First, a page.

Kelly is a former Red Sox farmhand acquired from Boston in the Adrian Gonzalez trade. Before his injury, he was considered a Top-100 prospect by most and was considered major league ready (in fact, he had six starts in the big leagues with the Padres). If Kelly can rebound from his injury, he's a possible No. 2 with a plus sinking fastball, potential plus curve ball and average change. 2014 figures to be a bit of a recovery year for Kelly, but his excellent athleticism could mean a quick bounce back from his surgery. He'll need to improve his secondary pitches if he's going to hit his ceiling.

Burch Smith, RHP, Triple-A: 61 IP, 9.59 K/9, 2.51 BB/9, 3.39 ERA, 2.81 FIP

Smith got a taste of the big leagues last year, but I've decided not to show you those numbers because they're terrifying. Smith throws a good fastball to go with a solid changeup, but he needs serious work on his curveball. He needs to improve his command but if everything comes together he's a potential No. 3 or No. 4 starter who could see the big leagues soon.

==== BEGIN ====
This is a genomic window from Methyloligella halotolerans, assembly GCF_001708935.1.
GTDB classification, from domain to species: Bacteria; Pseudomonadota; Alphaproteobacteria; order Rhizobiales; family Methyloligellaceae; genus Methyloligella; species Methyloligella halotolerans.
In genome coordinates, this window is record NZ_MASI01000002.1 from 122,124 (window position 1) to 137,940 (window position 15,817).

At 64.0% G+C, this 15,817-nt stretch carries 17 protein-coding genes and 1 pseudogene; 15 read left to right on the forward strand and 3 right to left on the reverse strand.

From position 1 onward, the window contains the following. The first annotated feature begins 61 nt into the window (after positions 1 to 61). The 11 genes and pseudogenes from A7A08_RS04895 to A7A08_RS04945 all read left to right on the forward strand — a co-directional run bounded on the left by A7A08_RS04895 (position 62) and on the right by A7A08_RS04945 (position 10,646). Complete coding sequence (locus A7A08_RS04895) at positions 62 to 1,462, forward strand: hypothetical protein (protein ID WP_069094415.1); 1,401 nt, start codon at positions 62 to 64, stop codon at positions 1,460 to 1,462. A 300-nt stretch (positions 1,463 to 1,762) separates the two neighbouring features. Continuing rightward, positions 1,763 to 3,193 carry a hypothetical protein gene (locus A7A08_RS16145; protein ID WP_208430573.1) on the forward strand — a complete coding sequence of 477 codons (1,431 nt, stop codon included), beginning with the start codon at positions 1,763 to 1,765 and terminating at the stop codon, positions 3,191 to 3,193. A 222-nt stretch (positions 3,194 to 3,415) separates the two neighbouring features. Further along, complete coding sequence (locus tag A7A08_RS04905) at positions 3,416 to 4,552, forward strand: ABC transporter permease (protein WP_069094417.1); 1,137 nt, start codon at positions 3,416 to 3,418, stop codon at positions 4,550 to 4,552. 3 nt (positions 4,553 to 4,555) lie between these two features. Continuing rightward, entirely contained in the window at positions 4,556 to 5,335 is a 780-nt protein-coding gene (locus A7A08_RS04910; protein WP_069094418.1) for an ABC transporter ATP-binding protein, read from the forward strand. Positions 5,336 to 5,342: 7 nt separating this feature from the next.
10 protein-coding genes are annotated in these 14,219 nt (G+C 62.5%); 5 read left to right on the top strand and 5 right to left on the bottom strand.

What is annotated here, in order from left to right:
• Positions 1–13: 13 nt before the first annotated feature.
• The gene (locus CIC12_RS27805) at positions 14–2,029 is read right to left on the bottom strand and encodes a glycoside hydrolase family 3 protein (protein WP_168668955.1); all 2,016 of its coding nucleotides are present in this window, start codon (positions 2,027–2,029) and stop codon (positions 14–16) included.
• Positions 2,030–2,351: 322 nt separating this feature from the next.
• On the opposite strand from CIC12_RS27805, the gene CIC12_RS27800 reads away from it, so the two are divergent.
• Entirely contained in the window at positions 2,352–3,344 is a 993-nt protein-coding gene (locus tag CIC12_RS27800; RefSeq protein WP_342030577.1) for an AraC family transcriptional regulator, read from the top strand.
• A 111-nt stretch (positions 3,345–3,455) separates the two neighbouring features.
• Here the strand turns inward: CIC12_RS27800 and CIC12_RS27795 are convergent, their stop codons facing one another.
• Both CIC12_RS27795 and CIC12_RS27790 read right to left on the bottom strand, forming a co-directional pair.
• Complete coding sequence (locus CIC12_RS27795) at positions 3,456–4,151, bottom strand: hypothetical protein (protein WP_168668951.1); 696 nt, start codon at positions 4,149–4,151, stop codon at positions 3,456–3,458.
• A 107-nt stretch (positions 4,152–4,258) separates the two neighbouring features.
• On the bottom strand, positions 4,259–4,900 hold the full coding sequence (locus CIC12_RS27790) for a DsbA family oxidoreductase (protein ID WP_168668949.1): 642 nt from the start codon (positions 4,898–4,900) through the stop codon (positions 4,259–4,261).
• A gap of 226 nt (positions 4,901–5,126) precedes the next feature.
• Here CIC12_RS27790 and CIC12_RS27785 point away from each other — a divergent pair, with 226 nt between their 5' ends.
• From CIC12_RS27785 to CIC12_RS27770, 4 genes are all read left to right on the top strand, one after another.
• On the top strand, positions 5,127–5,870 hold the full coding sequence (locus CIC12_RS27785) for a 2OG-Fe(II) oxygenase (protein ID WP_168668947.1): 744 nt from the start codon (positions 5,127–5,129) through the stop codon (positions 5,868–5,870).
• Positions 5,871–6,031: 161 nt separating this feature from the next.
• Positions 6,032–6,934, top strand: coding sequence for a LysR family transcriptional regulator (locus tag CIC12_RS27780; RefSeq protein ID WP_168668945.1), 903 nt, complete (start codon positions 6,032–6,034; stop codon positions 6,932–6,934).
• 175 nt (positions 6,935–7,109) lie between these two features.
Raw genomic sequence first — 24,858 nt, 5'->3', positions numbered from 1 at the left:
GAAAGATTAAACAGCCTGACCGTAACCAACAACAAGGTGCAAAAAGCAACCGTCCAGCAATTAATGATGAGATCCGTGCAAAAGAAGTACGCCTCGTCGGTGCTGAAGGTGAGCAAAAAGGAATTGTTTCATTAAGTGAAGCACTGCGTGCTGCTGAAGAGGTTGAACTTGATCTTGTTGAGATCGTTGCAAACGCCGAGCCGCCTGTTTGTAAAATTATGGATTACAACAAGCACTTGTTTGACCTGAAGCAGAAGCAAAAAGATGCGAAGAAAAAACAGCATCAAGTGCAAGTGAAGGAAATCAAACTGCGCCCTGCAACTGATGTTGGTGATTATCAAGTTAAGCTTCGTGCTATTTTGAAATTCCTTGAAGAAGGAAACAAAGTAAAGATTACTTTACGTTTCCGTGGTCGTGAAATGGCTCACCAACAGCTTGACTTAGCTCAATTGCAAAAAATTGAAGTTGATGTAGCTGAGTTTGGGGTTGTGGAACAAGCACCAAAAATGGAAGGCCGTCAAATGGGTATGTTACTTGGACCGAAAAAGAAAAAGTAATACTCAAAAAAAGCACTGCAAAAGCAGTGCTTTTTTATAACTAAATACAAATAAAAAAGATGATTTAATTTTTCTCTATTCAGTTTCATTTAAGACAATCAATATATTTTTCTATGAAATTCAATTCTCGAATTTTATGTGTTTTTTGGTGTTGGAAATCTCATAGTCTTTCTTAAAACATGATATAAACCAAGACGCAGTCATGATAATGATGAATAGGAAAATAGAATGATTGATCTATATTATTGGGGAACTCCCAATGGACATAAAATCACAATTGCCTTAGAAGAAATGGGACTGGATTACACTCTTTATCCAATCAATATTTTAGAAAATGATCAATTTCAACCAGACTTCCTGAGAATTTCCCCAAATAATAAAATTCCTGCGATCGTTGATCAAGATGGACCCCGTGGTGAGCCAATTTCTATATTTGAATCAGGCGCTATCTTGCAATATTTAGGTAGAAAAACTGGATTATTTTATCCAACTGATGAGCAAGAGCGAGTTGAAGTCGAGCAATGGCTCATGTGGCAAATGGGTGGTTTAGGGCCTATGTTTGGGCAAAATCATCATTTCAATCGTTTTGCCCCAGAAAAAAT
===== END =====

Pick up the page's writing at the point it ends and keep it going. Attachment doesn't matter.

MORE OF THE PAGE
Joe Ross, RHP, Low-A: 122⅓ IP, 5.81 K/9, 2.94 BB/9, 3.75 ERA, 3.76 FIP

Ross is a potential mid-rotation guy who throws an excellent fastball and a good slider. He's seen as a ground ball pitcher and his athleticism gives hope that he can improve his secondary pitches. He'll need to develop his changeup and improve his stamina if he hopes to be part of a big league rotation. He also had a bout with shoulder tendinitis in 2012 that could scare teams off.

Keyvius Sampson, RHP, Double -A: 103⅓ IP, 9.58 K/9, 2.87 BB/9, 2.26 ERA, 3.25 FIP; Triple-A: 38 IP, 5.92 K/9, 6.87 BB/9, 7.11 ERA, 5.96 FIP

Sampson dominated Double-A only to get absolutely lit up upon his promotion to Triple-A. He throws a mid-90s fastball to go with a solid slider and an average changeup. The issue is his inconsistent command, as you can see from his numbers at triple-A. Some see No. 3 upside while others project him as a high leverage reliever.

Robbie Erlin, LHP, MLB: 54⅔ IP, 6.59 K/9, 2.47 BB/9, 4.12 ERA, 3.83 FIP; Triple-A: 99.1 IP, 7.61 K/9, 3.08 BB/9, 5.07 ERA, 4.01 FIP

Erlin spent a decent amount of time in the big leagues last year and projects as a No. 4. He throws a sneaky good fastball, solid curve, solid change and he's also working on a cutter. He's able to make all of those play up with good command and he's particularly effective against lefties.

Austin Hedges, C, Double-A: 67 AB, .224 AVG, .297 OBP, .269 SLG, .259 wOBA; High-A: 233 ABs, .270 AVG, .343 OBP, .425 SLG, .341 wOBA